According to the folks at Foursquare, today is Fall Off the Wagon Day – the day most people bail on their New Year’s Resolutions to exercise, eat more healthfully, and so on. This is consistent with my observations – attendance at my fitness boot camp goes up in January, and drops back to normal in February.
Why is it so hard to stay on course? Because a year is a freakin’ long time! It’s hard enough to make it through ONE day feeling hungry without also imagining that you’re going to feel like this for a whole YEAR!
I had an epiphany after reading Gretchen Rubin’s book The Happiness Project. While I’ve already pontificated about the dubiousness of happiness as a goal, her approach of setting one new behavior change objective per month really resonated with me. A month feels DO-able in a way that a whole year does not.
For several years now, I’ve participated in the Art Every Day Month challenge. I’m able to keep up with making one art piece per day for thirty days; I fail so miserably at the Creative Every Day yearly challenge that I don’t even try anymore.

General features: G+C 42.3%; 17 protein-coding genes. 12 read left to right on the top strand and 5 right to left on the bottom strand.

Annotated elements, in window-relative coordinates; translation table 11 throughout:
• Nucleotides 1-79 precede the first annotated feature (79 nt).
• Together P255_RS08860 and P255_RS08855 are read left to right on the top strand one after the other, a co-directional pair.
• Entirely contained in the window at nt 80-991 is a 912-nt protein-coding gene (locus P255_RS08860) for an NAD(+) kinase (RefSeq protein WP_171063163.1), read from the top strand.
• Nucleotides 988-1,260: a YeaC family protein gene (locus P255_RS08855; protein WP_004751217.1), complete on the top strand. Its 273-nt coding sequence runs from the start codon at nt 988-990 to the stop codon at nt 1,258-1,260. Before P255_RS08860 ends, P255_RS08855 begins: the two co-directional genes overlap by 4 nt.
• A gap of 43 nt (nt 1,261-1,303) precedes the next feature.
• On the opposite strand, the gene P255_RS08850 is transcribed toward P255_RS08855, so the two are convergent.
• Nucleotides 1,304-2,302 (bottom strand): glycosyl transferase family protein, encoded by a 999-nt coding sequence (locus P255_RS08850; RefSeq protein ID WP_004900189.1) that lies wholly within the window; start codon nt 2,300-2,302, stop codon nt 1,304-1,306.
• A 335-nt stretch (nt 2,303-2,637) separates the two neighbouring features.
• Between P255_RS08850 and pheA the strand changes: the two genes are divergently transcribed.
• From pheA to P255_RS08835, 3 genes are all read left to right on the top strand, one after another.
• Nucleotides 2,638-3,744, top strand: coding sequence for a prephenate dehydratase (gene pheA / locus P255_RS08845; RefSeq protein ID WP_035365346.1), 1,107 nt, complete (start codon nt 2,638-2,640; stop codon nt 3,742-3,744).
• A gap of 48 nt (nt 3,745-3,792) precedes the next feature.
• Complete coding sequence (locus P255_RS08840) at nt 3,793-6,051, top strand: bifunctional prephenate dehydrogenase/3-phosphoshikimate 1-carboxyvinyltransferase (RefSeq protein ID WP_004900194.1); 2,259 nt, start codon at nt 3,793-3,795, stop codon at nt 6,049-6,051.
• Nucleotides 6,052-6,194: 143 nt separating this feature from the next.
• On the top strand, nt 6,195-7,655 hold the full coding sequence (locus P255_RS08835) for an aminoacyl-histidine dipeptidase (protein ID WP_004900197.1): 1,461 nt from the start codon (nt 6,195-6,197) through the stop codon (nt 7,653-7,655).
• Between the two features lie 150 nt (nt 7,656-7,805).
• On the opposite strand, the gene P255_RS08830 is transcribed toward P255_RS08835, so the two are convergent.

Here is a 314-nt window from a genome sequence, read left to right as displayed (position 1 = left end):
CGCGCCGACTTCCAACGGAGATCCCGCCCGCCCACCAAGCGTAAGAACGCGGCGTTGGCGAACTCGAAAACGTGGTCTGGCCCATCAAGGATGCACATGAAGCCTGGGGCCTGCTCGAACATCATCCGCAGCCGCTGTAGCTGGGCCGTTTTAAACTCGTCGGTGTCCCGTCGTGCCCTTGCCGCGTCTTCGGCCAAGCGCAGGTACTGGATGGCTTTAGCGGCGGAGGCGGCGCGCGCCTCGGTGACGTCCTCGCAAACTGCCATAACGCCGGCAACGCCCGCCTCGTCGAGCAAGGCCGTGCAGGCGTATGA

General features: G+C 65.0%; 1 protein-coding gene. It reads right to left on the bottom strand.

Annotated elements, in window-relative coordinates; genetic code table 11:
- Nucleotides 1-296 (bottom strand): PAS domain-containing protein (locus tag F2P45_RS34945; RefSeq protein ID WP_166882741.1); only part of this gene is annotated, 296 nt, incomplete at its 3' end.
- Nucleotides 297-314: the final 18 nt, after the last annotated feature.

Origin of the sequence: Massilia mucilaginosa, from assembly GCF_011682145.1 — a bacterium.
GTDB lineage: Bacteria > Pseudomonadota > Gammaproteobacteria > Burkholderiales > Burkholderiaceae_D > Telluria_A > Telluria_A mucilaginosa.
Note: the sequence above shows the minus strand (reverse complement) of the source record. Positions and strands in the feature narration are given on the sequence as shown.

After the November 2016 Art Every Day Month, I decided to instigate a new challenge for myself each month, based on the things I already know make me feel healthier, stronger, happier.
- I engaged in a total Facebook fast for the month of December 2016. (Reading Facebook is just too much of a time suck, plus it fuels too much negativity.)
- January 2017’s theme was “Puzzles and alcohol are weekend activities.” (I have a severe jones for Killer Sudoku; drinking with dinner just makes me too fuzzy to be productive in the evening. Reserving these for the weekend makes me more productive during the week PLUS I don’t feel guilty when I do indulge.)
- For February, I am eliminating The Four Cs: Coffee, cookies, chips, and crackers. (The cost-benefit ratio of going out for coffee just doesn’t work for me; the other three are trigger foods which I am incapable of eating moderately. See Gretchen on Moderators vs. Abstainers.)
Each month I get the satisfaction of having been successful. By the time I embark on a new challenge, the previous one has been fairly well integrated into my daily life.
How might this strategy work for YOU?